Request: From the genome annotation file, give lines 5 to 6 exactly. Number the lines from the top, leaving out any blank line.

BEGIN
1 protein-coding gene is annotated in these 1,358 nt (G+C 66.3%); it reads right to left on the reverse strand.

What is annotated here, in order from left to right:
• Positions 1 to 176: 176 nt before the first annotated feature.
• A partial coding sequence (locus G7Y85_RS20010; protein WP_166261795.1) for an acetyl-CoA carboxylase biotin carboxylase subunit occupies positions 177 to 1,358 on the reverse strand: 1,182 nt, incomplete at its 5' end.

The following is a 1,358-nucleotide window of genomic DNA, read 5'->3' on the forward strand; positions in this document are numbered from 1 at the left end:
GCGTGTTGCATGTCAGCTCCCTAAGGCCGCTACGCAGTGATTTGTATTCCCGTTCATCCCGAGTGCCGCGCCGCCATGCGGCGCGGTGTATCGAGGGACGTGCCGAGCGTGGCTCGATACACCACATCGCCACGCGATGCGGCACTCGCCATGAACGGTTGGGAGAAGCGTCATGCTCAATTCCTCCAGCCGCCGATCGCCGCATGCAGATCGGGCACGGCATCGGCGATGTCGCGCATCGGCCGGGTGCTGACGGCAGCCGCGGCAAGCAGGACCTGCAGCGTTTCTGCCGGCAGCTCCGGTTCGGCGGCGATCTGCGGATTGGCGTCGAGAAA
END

The following is a 1,358-nucleotide window of genomic DNA, read 5'->3' on the forward strand; positions in this document are numbered from 1 at the left end:
GCGTGTTGCATGTCAGCTCCCTAAGGCCGCTACGCAGTGATTTGTATTCCCGTTCATCCCGAGTGCCGCGCCGCCATGCGGCGCGGTGTATCGAGGGACGTGCCGAGCGTGGCTCGATACACCACATCGCCACGCGATGCGGCACTCGCCATGAACGGTTGGGAGAAGCGTCATGCTCAATTCCTCCAGCCGCCGATCGCCGCATGCAGATCGGGCACGGCATCGGCGATGTCGCGCATCGGCCGGGTGCTGACGGCAGCCGCGGCAAGCAGGACCTGCAGCGTTTCTGCCGGCAGCTCCGGTTCGGCGGCGATCTGCGGATTGGCGTCGAGAAA